By Nick Assinder
Political correspondent, BBC News website
Tony Blair did not change the Labour Party - he created an entirely new party.
That is the view put forward by veteran left-winger Tony Benn and eagerly shared by those who believe "their party" was hijacked by the Blair-Brown-Mandelson "entryists".
And in many senses it is true.
The ditching of Clause IV of the constitution, the ending of the supremacy of the party conference, the huge changes in the way policy is made, the weakening of the links with the trades unions and the abandoning of cherished old policies effectively killed off "Old" Labour.
The move has widely been viewed as an electoral success, moving Labour firmly on to the centre ground and, it is claimed, is now being carbon-copied by Tory leader David Cameron.
He too is trying to cast off much of his party's "nasty" image and create a new centrist Conservative party. Sadly for him, he does not have a symbolic Clause IV to kill off and underpin the shift.
None the less, he is still out to create a modern Conservative party - all soft new logos, redesigned image and centrist policies - just as Mr Blair did when he created a forward-looking, European-style social democratic party and ditched the old adherence to state socialism, which was already on life-support.
The aim was simple. Get rid of all the old left-wing policies like unilateral disarmament, high taxation and nationalisation, reform the party machine and its red-flag image and make Labour less scary to middle England - and never mind annoying the core voters who had nowhere else to go.
The process of changing the party itself had started long before Tony Blair won the leadership in 1994.
Neil Kinnock had certainly wrestled with a revamp of the decision-making processes and attempted to oust the hard-left from the party.
And the reforms were taken further by his successor John Smith, who most famously - and with the help of John Prescott - first broke the power of the union bloc vote.
John Smith, who died in 1994, had started party reforms
Mr Smith's reforms were turned into a virtual revolution when Tony Blair and Peter Mandelson took over after his untimely death in 1994.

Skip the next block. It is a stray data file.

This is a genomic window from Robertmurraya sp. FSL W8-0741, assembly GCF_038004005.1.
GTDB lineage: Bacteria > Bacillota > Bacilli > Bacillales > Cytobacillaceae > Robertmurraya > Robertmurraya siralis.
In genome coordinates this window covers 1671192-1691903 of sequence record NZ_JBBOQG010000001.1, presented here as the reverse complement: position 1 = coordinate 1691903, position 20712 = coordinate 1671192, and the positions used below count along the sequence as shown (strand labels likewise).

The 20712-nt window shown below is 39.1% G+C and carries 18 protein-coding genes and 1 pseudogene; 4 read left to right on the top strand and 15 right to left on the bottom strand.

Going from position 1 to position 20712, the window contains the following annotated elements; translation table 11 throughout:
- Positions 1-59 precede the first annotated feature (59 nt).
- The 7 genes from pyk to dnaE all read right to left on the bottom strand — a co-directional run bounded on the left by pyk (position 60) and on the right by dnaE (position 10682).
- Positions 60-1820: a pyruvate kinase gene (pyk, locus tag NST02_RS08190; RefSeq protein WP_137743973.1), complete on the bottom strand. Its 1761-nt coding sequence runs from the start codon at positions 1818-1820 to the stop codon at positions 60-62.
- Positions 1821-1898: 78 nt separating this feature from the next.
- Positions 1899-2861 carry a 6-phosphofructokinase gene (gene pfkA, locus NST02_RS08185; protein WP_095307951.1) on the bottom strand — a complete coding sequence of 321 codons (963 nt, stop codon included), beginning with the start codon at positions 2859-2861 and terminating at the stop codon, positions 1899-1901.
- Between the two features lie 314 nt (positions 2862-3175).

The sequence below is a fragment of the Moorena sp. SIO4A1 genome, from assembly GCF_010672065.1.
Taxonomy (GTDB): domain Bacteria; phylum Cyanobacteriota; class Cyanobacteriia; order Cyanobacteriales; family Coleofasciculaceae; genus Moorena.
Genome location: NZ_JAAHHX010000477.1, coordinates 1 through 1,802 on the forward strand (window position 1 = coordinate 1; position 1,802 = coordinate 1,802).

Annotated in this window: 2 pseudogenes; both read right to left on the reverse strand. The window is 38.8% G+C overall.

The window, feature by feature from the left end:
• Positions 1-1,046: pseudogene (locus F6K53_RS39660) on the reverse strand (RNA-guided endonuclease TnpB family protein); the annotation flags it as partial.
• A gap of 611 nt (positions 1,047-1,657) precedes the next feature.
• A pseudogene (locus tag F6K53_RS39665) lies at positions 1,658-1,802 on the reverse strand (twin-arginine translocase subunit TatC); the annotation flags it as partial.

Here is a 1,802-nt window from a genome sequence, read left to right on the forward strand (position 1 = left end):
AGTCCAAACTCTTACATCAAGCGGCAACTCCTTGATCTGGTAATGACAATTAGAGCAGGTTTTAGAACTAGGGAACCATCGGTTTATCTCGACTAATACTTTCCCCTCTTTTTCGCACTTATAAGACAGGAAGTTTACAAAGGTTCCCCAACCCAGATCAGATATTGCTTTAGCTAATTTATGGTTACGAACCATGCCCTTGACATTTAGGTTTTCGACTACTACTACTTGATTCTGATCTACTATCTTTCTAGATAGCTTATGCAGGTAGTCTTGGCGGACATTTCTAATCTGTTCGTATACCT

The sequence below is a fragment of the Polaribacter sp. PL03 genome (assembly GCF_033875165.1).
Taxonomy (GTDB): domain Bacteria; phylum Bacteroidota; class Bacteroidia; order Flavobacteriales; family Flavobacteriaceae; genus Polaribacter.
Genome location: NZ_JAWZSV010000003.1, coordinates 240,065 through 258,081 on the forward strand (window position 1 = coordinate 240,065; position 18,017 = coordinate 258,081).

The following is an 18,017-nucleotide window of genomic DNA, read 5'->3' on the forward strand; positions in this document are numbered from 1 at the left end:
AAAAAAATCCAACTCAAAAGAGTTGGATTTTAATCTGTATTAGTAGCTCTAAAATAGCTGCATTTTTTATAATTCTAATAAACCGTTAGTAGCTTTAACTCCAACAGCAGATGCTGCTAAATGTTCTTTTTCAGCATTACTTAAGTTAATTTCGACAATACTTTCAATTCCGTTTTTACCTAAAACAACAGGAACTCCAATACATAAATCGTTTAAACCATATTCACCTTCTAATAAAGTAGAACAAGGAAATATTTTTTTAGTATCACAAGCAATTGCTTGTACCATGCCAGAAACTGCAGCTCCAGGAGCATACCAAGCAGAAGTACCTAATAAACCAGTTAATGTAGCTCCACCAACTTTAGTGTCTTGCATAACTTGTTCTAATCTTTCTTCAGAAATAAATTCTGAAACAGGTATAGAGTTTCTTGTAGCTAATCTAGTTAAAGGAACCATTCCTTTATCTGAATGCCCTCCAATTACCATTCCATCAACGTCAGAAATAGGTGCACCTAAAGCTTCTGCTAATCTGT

Most significantly, by tearing up the very core of the party's old constitution - the controversial Clause IV, which talked of securing "common ownership of the means of production" - Mr Blair was symbolically killing off "Old" Labour.
The clause had long been viewed by many in Labour as outdated and no longer a realistic or even desirable statement of intent.
Others, however, viewed it as a core statement of the party's underlying ideology. Ditching it was, for them, sacrilegious.
But the new leader did not stop there. He instigated a series of changes in the very way the Labour party operated internally, how it related to outside bodies and how it presented itself to voters.
The party conference was completely revamped - some would say neutered - and turned into a consultation exercise with carefully managed debates led by the leadership.
The old days when conference reigned supreme, making policies, often rejecting the leadership's line and even shouting down its own ministers, was brought to a swift end.
The annual Labour conference lost power over policy
There were no more debates where union barons wielding millions of votes decided whether, for example, the party should abandon nuclear weapons.
In its place came the policy forums which sought to open up debate to the wider party and which have regularly been criticised for, in effect, leaving policy-making power firmly in the hands of the leader.
The old system was often misunderstood. The leader always had the final say over what went into, or was left out of, election manifestos unless two-thirds voted for it, for example.
But those conference votes regularly embarrassed and challenged the leadership and handed hostile media a big stick with which to beat the party.
Relations with the unions were also put on an entirely different footing, with "fairness not favours" the order of the day.
Union leaders became increasingly frustrated at their lack of influence and the fact, as they saw it, that the party they created now looked for advice from the likes of the late Roy Jenkins and even Margaret Thatcher instead.
The selection procedures for election candidates were also reformed, allowing the leadership to, in effect, ensure undesirable elements - and that usually meant left-wingers - were kept out and New Labour Blairites were in.
Alongside all this there was the modernisation of the party machine, with the ousting of old party hacks and the introduction of eager young, and frequently temporary, party workers, often looking to make a career out of it.
The red flag went in favour of the non-confrontational red rose, while manifestos became lengthy statements of intent, designed to appeal to Middle England and led by focus groups and pollsters.
Leaving policy to one side, the upshot of all this organisational change was to create a different Labour party.
And it was one that many believe is defined by centralisation.
The question on many lips now, however, is whether New Labour - which once looked for ever - will survive Tony Blair or whether old Labour will make a comeback.